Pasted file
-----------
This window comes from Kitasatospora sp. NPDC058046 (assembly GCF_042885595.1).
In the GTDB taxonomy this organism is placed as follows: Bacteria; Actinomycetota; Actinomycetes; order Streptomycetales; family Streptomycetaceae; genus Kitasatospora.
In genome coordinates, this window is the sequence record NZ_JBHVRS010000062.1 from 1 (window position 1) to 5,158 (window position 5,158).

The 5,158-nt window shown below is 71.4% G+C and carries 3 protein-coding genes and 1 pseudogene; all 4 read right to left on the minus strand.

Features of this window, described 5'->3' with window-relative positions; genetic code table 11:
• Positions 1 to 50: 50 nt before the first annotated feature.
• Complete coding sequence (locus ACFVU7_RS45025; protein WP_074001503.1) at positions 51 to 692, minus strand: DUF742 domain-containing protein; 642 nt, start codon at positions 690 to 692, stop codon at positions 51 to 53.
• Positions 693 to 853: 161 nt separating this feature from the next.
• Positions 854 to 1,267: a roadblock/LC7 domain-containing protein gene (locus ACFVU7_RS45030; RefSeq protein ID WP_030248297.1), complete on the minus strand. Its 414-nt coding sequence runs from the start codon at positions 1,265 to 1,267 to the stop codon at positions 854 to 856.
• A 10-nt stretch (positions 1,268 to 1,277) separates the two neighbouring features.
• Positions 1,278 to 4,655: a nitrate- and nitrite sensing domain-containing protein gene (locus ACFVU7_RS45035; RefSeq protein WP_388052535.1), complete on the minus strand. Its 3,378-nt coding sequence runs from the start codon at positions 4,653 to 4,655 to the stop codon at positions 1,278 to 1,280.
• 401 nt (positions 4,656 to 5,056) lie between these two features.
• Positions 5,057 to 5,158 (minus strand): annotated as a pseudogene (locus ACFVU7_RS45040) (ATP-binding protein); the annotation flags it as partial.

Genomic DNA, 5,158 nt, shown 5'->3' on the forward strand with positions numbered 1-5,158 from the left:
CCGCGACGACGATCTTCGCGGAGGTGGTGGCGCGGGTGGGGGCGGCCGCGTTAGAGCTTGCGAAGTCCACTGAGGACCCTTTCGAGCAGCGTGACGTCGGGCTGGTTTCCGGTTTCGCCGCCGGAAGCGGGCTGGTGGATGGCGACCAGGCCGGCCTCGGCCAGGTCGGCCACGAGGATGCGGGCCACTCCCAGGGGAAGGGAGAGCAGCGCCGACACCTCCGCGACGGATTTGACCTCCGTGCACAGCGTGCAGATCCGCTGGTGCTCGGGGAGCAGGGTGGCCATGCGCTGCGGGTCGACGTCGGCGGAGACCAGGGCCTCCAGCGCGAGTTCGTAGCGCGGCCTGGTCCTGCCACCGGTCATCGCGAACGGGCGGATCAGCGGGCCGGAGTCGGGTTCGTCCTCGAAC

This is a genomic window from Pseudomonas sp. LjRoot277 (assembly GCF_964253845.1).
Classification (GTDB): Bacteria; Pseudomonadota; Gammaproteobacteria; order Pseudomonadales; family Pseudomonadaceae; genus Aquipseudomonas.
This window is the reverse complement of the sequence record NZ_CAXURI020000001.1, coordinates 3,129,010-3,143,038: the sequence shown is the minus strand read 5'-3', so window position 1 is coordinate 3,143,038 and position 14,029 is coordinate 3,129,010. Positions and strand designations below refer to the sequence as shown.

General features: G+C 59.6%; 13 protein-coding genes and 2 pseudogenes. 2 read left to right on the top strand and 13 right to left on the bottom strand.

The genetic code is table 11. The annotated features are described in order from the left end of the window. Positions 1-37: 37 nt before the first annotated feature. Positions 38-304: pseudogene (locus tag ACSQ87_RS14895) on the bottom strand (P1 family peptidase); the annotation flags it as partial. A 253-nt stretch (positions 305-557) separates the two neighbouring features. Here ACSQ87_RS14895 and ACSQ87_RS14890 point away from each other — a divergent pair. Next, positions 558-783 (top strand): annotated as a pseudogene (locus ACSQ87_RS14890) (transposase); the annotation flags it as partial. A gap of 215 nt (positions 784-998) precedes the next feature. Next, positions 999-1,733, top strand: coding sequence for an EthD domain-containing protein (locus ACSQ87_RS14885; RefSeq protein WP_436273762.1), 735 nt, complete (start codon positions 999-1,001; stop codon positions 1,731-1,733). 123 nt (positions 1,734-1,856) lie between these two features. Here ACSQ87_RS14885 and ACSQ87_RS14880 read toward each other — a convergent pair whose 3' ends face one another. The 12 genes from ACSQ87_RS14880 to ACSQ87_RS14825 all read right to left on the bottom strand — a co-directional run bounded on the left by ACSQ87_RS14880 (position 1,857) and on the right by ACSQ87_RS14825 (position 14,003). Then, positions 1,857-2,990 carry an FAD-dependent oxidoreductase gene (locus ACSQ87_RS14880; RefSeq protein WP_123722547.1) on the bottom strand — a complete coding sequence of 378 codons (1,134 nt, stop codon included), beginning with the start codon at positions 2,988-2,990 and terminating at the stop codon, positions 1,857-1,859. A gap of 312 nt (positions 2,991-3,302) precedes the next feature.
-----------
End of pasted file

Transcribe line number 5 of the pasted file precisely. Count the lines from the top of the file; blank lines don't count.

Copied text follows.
Features of this window, described 5'->3' with window-relative positions; genetic code table 11: